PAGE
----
This may well be the most important book published this year. For the subject is the end of the world as we know it. How? By nuclear attack, either launch-on-warning or accidental.
With urgency and high emotion, Dr. Caldicott describes the dilemma, from the days of America's own nuclear preponderance, to parity in the 1970s, to our present quest for superiority. Her formula for the steps to be taken to begin the pullback from the abyss add a dimension of hope to her cry of danger and near-despair.
Caldicott's credentials are medical, her field clinical child care. After an eye-opening trip to Russia and a year of self-searching she resigned from the Harvard Medical School. What actually triggered her decision was the addition of the Pershing II and cruise missiles to the US arsenal, weapons she considered unnecessary to superiority and which dangerously reduced the lead time between accident and disaster.
She then founded Women's Action for Nuclear Disarmament. She appeared, with spectacular success, on many platforms and programs. She wrote a book called ''Nuclear Madness.'' In December of 1982, she met with President Reagan. To her the interview was deeply disturbing, and she has made the rebuttal of his views the leitmotif of her present book.
Very briefly, the President's convictions, as expressed in the 75-minute give-and-take, were these: The Russians are ahead in megatonnage and missiles and killer submarines; a nuclear freeze at the present stage would ''freeze them into a position of superiority.''
When she confessed her nuclear fears, ''the President replied that he, too, doesn't want nuclear war but that our ways differ; he believes in building more bombs.''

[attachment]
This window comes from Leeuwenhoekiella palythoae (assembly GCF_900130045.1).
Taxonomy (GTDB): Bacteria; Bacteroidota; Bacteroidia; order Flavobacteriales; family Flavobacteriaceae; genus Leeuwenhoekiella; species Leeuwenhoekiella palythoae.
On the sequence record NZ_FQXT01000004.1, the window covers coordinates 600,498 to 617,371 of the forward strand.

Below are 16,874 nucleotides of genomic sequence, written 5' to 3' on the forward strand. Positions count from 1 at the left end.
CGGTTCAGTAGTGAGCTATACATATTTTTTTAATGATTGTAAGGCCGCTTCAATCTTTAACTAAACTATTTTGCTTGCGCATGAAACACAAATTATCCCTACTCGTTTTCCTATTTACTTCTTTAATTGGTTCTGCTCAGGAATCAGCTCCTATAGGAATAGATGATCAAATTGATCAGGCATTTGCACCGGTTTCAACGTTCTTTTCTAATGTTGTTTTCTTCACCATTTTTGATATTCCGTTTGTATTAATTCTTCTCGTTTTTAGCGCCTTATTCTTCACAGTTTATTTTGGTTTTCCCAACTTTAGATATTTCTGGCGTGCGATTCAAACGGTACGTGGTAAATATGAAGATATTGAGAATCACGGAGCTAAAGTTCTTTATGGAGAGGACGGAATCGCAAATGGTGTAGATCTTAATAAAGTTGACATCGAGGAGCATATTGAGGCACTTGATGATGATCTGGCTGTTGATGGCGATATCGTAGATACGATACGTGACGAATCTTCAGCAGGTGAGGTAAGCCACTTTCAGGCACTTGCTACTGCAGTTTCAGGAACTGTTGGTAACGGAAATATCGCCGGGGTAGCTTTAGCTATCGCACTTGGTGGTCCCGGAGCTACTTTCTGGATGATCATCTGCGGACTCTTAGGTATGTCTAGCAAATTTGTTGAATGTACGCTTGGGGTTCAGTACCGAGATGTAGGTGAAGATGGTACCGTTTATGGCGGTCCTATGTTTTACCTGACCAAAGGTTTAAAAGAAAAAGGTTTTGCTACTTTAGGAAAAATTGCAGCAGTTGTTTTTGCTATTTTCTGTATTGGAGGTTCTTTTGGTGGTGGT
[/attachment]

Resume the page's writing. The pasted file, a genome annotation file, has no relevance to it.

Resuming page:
The present book is a structured argument against the belief that the US nuclear arsenal is inferior. To Dr. Caldicott, the supposed Soviet lead in missilery is based on the outmoded idea that the weight of the warhead is what counts. She reminds us that American warheads are smaller because the United States has learned the technique of miniaturizing them. The Soviet Union does not possess anything to match the cruise II and Pershing II. ''It does not have an incredibly accurate land-based missile like the MX or a sophisticated, accurate sea-launched missile like the Trident II. But almost certainly it will develop these if the arms race is not stopped.''
On medical matters Dr. Caldicott is more original and sometimes on firmer ground than she is on technical matters. She understands the human element that plays its part in the danger of nuclear accident - the drugs, the boredom of isolated outposts, the feeling of machismo. The title of the book is taken from the area of her competence. ''Missile envy'' is partly the illusion that the bigger weapon is the better. It also touches the macho element in our society: The only way to forestall the enemy is to be bigger and tougher than he is.
So what do we do to reverse the insane spiral of the arms race? ''Missile Envy'' would not be the challenging book it is if it only sounded a warning. Here are five of the six steps Dr. Caldicott believes need to be taken now: (1) a nuclear weapons freeze; (2) a nonintervention treaty signed by the superpowers , which will end military intervention in developing countries and superpower satellites; (3) reduction in the huge NATO and Warsaw Pact conventional forces; (4) an end to the massive international arms trade to third-world countries; (5) a move toward rapid bilateral nuclear disarmament.
I omit the sixth step (''an end to innovation and development of conventional weapons'') from this otherwise pragmatic list simply because it is a hope-too-far, given the macho element Dr. Caldicott herself is so aware of.
This is not a partisan book, for the stakes involved transcend party. What Dr. Caldicott finds terrifying is Reagan's idea of how peace can be achieved. What she questions is the five-year, $1.8 trillion drive for a superiority that she maintains the United States already possesses - a superiority beyond America's need and almost beyond its means.